Should’ve or should not’ve; it’s so tricky now…

I have received two responses to last week’s blog which concerned the Intellectual Property Office approving Specsavers appropriation of ‘should’ve’ as part of its trade mark. I objected, of course, as I believe that our common language is just that: common to us all and is not for sale.

The first was from the IPO itself and parts of it are worth quoting:

“I have considered your observation but it does not tell me anything that was not known when the application was accepted, nor does it establish that the application was accepted in error. Trade marks are an Intellectual Property designed to protect a brand. Words are often registered as a trade mark in order to show that the goods or services being provided emanate from a single source of origin. However, the case has received notices of threatened opposition which may or may not lead to a formal opposition. This is a judicial process and as such I cannot pre-empt or comment on the outcome of this application. If you intend on filing a formal opposition, you must do so before the end of the opposition period. Details of the opposition process may be found here

Translated, I believe this says that the IPO will do whatever companies want,  and it is paid to do, and if you don’t like it, please sue them and not us.

I think this is both piffle and lazy communication. Surely intellectual property is something more than words we all use?

I am extremely keen on clear, coherent communication and, in particular, its content. One essential aspect is, I believe, that everything that is said, written, broadcast or streamed is reasonable, based on common sense and best judged by the man on the Clapham Omnibus.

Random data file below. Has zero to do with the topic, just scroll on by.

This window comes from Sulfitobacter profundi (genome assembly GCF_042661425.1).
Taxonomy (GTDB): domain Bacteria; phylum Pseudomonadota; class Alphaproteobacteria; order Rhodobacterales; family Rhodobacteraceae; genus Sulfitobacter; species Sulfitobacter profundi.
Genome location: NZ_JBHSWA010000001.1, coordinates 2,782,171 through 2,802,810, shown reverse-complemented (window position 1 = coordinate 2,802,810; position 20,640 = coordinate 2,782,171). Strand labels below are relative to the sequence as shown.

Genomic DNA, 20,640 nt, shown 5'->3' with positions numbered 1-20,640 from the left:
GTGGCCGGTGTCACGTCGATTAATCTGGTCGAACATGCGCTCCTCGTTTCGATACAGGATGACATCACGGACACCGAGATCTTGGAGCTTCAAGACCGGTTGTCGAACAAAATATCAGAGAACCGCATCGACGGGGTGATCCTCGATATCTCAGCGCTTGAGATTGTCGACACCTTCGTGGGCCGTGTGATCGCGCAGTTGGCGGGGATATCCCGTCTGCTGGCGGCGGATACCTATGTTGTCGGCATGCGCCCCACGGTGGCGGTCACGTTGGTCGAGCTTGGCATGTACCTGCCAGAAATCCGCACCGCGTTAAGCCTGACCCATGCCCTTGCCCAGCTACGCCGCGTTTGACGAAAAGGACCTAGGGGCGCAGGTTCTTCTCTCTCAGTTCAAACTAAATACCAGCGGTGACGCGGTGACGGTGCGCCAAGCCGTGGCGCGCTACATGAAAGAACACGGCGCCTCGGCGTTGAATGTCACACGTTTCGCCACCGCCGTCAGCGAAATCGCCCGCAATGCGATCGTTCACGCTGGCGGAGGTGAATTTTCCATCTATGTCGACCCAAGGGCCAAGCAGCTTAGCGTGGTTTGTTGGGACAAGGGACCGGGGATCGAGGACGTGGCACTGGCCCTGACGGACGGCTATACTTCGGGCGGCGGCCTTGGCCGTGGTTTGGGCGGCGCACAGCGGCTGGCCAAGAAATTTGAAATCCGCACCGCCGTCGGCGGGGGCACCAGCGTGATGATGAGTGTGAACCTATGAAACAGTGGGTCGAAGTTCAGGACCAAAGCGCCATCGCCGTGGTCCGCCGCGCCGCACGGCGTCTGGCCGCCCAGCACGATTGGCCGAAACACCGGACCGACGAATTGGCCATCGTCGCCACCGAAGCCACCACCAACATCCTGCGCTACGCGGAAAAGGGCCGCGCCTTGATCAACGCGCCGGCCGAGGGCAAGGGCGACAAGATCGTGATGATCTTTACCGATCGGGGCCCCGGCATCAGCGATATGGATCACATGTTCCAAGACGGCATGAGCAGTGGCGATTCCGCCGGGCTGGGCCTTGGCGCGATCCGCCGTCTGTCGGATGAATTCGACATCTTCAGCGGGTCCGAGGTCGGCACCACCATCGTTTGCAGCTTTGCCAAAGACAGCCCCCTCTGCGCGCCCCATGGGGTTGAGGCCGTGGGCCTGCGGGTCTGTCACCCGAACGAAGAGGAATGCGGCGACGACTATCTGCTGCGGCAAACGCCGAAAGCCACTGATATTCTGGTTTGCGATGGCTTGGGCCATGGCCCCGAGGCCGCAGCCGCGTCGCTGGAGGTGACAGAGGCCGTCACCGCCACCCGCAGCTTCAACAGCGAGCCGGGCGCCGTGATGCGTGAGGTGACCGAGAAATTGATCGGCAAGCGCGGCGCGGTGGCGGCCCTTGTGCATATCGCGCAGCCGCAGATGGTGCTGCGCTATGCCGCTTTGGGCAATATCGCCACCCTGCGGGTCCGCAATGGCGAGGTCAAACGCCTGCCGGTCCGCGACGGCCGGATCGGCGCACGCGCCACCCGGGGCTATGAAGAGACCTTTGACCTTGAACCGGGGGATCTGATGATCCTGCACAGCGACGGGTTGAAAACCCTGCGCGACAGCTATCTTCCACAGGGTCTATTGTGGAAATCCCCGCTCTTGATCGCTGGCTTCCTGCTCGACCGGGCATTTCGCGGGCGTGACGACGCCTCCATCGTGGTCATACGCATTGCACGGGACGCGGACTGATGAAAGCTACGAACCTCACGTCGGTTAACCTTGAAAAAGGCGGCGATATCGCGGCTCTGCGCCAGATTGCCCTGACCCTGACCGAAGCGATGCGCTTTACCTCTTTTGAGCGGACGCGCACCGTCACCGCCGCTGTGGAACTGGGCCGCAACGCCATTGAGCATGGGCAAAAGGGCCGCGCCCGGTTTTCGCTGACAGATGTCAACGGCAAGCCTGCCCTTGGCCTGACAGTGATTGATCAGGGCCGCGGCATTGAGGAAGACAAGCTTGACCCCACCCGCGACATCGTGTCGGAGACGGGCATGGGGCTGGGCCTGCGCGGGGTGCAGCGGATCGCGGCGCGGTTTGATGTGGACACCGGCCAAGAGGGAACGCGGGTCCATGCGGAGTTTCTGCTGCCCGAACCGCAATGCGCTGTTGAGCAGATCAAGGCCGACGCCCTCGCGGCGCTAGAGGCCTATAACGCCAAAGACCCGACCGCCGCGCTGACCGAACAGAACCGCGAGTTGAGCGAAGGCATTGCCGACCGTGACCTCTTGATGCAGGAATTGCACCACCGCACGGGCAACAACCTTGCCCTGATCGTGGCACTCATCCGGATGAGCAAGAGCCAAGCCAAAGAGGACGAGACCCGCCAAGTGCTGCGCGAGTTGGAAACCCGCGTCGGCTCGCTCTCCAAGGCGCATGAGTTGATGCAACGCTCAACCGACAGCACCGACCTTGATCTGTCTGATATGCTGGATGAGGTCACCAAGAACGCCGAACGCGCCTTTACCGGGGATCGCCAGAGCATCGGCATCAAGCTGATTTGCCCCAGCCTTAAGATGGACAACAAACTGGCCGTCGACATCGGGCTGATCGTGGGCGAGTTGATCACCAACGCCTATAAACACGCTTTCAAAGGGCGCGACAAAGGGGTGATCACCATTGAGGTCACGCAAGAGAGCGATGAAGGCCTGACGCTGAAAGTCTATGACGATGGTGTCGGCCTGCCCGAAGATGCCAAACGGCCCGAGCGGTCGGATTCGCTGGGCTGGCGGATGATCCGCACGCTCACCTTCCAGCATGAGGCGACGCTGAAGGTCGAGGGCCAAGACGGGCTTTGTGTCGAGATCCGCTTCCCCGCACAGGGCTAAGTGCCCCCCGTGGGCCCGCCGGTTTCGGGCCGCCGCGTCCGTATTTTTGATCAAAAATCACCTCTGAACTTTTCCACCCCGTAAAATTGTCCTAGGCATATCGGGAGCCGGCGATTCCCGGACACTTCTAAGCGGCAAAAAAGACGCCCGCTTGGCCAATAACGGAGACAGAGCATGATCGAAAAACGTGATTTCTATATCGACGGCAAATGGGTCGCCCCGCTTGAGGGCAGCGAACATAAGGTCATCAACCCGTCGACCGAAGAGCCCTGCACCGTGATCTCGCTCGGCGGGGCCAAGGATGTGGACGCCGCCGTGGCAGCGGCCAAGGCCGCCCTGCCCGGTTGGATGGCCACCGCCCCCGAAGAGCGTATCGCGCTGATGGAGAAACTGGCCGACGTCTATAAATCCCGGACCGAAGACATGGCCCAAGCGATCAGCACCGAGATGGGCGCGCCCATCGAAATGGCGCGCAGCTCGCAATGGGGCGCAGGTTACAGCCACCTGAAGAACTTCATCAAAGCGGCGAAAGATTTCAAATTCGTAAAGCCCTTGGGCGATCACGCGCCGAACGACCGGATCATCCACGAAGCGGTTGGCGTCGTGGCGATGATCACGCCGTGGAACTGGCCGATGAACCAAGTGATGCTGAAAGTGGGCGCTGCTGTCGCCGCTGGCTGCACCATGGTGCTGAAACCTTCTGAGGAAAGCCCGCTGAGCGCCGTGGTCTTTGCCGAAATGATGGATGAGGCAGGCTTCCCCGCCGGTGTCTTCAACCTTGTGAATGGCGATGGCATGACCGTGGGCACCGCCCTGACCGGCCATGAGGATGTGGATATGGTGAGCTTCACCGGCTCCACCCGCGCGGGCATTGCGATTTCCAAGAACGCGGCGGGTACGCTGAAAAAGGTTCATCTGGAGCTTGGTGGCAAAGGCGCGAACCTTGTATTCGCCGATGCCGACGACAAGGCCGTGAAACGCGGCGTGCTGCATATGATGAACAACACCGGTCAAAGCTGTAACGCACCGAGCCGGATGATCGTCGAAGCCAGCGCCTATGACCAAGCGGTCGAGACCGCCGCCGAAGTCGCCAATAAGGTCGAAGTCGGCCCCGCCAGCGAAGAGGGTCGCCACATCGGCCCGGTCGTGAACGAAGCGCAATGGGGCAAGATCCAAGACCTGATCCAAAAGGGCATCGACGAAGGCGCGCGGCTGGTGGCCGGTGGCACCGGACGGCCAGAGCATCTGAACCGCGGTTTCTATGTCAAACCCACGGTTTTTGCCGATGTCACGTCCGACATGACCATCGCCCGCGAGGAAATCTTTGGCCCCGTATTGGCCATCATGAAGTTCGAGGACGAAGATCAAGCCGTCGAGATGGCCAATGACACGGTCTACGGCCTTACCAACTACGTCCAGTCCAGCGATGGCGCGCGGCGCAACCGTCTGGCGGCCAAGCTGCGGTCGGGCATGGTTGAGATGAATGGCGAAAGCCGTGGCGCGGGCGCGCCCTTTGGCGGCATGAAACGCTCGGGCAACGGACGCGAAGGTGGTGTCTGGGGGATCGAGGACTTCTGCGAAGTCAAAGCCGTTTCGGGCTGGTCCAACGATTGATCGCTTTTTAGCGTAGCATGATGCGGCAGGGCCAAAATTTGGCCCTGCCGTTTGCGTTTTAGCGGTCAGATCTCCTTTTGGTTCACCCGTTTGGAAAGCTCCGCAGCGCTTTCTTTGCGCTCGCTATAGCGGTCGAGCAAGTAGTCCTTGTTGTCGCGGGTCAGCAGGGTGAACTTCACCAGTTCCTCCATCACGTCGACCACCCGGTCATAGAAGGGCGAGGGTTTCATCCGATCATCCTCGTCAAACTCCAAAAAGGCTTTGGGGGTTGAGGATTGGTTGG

Who he? He is, says Wikipedia, “…a hypothetical ordinary and reasonable person, used by the courts in English law where it is necessary to decide whether a party has acted as a reasonable person would. The man on the Clapham omnibus is a reasonably educated and intelligent but nondescript person, against whom the defendant’s conduct can be measured.”

I am of the opinion that the IPO and Specsavers, who may well be within the letter of the law, are so far removed from anything that could be considered to be either reasonable or sensible that they might as well be in a different galaxy.

Far, far better is the other response I received, from an editor called Alison Harmer, who sent me a link to Groucho Marx’s response to Warner Brothers in an earlier trade mark dispute which concerned the use of the word ‘Casablanca’.

It’s clear, reasonable, hilarious, rammed with common sense and will make folk on the bus laugh out loud!